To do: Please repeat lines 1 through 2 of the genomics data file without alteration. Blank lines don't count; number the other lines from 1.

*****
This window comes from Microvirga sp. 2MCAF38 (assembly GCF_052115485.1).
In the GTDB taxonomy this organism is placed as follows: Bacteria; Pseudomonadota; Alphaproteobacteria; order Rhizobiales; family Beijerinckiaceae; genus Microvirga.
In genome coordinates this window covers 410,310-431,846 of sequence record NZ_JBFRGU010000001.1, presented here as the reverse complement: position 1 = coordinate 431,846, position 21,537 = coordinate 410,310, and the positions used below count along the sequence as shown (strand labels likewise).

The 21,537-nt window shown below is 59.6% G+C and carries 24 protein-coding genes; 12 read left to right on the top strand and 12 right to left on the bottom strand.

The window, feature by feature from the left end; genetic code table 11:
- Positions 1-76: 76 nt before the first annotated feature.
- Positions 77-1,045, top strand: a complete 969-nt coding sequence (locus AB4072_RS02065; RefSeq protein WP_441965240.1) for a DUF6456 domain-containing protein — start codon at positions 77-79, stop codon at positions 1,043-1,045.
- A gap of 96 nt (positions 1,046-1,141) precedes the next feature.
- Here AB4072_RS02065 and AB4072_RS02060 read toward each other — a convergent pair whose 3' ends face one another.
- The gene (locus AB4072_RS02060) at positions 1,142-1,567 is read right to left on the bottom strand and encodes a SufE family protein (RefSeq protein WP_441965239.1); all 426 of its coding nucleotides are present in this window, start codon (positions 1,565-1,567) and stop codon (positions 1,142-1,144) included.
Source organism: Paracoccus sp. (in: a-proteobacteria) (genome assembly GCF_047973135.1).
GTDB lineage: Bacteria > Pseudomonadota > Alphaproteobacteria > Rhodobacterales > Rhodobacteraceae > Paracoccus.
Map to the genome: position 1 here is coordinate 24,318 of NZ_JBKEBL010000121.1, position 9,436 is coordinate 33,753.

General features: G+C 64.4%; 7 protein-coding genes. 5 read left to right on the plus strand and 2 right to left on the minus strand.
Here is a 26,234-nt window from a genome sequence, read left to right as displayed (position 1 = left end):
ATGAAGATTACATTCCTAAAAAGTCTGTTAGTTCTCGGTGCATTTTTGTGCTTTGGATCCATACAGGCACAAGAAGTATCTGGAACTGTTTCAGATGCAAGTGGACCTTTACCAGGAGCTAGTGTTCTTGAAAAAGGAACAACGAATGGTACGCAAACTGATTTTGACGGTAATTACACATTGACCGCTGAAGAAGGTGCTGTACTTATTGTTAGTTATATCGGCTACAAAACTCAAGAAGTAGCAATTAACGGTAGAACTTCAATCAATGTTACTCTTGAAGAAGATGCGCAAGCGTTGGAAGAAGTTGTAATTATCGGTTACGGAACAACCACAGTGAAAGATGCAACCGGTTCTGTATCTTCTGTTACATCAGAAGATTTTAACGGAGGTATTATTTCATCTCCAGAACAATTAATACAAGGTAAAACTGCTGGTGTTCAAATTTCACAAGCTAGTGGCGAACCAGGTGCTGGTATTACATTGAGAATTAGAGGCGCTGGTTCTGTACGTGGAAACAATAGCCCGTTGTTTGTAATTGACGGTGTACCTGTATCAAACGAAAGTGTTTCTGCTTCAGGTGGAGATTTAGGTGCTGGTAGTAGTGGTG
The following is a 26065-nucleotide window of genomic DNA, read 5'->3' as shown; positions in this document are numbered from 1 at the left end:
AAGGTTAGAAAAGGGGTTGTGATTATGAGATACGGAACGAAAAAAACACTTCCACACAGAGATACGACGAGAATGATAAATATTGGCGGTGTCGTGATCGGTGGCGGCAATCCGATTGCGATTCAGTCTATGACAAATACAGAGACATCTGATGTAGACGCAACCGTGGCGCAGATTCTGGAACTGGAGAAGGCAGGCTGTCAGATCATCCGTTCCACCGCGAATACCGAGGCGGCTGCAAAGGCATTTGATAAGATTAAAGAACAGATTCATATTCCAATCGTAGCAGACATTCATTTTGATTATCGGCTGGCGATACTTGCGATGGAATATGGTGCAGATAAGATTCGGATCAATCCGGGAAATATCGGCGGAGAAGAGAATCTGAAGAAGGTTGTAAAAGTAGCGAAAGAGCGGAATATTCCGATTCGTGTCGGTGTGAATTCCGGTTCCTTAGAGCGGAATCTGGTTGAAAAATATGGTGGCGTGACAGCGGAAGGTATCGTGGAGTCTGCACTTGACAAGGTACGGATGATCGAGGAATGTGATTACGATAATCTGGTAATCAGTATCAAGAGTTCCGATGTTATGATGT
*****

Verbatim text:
This window comes from Microvirga sp. 2MCAF38 (assembly GCF_052115485.1).
In the GTDB taxonomy this organism is placed as follows: Bacteria; Pseudomonadota; Alphaproteobacteria; order Rhizobiales; family Beijerinckiaceae; genus Microvirga.